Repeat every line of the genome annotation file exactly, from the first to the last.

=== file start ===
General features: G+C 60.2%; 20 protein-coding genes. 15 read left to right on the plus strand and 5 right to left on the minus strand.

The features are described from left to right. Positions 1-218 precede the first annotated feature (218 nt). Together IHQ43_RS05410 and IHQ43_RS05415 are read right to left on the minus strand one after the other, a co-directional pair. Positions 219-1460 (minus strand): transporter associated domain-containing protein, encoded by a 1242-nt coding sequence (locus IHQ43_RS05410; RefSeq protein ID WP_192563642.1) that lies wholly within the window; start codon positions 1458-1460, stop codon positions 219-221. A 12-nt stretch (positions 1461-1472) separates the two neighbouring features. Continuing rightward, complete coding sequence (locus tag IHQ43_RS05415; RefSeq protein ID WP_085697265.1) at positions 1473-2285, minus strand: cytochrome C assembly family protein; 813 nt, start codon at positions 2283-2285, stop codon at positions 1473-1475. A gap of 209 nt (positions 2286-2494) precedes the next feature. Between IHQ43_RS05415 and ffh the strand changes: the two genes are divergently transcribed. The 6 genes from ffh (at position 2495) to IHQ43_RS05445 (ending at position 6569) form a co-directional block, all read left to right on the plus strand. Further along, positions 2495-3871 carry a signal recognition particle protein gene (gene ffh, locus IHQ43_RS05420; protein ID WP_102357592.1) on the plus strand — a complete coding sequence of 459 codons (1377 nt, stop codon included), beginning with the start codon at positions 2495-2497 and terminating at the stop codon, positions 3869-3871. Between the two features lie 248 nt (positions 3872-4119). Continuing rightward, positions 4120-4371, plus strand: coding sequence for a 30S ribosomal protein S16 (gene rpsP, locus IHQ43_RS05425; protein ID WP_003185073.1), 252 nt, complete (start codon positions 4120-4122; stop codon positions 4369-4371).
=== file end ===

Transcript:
General features: G+C 60.2%; 20 protein-coding genes. 15 read left to right on the plus strand and 5 right to left on the minus strand.

The features are described from left to right. Positions 1-218 precede the first annotated feature (218 nt). Together IHQ43_RS05410 and IHQ43_RS05415 are read right to left on the minus strand one after the other, a co-directional pair. Positions 219-1460 (minus strand): transporter associated domain-containing protein, encoded by a 1242-nt coding sequence (locus IHQ43_RS05410; RefSeq protein ID WP_192563642.1) that lies wholly within the window; start codon positions 1458-1460, stop codon positions 219-221. A 12-nt stretch (positions 1461-1472) separates the two neighbouring features. Continuing rightward, complete coding sequence (locus tag IHQ43_RS05415; RefSeq protein ID WP_085697265.1) at positions 1473-2285, minus strand: cytochrome C assembly family protein; 813 nt, start codon at positions 2283-2285, stop codon at positions 1473-1475. A gap of 209 nt (positions 2286-2494) precedes the next feature. Between IHQ43_RS05415 and ffh the strand changes: the two genes are divergently transcribed. The 6 genes from ffh (at position 2495) to IHQ43_RS05445 (ending at position 6569) form a co-directional block, all read left to right on the plus strand. Further along, positions 2495-3871 carry a signal recognition particle protein gene (gene ffh, locus IHQ43_RS05420; protein ID WP_102357592.1) on the plus strand — a complete coding sequence of 459 codons (1377 nt, stop codon included), beginning with the start codon at positions 2495-2497 and terminating at the stop codon, positions 3869-3871. Between the two features lie 248 nt (positions 3872-4119). Continuing rightward, positions 4120-4371, plus strand: coding sequence for a 30S ribosomal protein S16 (gene rpsP, locus IHQ43_RS05425; protein ID WP_003185073.1), 252 nt, complete (start codon positions 4120-4122; stop codon positions 4369-4371).